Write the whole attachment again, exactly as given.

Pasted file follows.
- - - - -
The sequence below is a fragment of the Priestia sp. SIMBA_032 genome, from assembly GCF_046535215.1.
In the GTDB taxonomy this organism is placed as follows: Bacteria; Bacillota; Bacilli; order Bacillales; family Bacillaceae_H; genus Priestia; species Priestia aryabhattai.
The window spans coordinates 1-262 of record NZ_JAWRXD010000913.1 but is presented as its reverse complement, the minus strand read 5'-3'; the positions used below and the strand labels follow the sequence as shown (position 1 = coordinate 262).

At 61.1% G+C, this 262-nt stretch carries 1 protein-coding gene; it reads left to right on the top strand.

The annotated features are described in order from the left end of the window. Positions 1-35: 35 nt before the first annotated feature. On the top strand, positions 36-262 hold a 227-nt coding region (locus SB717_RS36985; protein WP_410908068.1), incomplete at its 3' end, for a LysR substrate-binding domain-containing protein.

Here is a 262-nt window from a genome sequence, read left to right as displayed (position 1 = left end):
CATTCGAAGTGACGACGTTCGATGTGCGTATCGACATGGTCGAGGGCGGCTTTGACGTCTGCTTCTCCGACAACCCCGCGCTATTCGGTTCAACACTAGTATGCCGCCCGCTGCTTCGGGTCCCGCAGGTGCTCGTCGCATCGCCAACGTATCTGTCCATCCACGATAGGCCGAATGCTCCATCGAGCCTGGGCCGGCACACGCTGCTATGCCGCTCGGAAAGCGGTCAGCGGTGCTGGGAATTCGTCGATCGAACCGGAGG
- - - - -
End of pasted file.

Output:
The sequence below is a fragment of the Priestia sp. SIMBA_032 genome, from assembly GCF_046535215.1.
In the GTDB taxonomy this organism is placed as follows: Bacteria; Bacillota; Bacilli; order Bacillales; family Bacillaceae_H; genus Priestia; species Priestia aryabhattai.
The window spans coordinates 1-262 of record NZ_JAWRXD010000913.1 but is presented as its reverse complement, the minus strand read 5'-3'; the positions used below and the strand labels follow the sequence as shown (position 1 = coordinate 262).

At 61.1% G+C, this 262-nt stretch carries 1 protein-coding gene; it reads left to right on the top strand.

The annotated features are described in order from the left end of the window. Positions 1-35: 35 nt before the first annotated feature. On the top strand, positions 36-262 hold a 227-nt coding region (locus SB717_RS36985; protein WP_410908068.1), incomplete at its 3' end, for a LysR substrate-binding domain-containing protein.

Here is a 262-nt window from a genome sequence, read left to right as displayed (position 1 = left end):
CATTCGAAGTGACGACGTTCGATGTGCGTATCGACATGGTCGAGGGCGGCTTTGACGTCTGCTTCTCCGACAACCCCGCGCTATTCGGTTCAACACTAGTATGCCGCCCGCTGCTTCGGGTCCCGCAGGTGCTCGTCGCATCGCCAACGTATCTGTCCATCCACGATAGGCCGAATGCTCCATCGAGCCTGGGCCGGCACACGCTGCTATGCCGCTCGGAAAGCGGTCAGCGGTGCTGGGAATTCGTCGATCGAACCGGAGG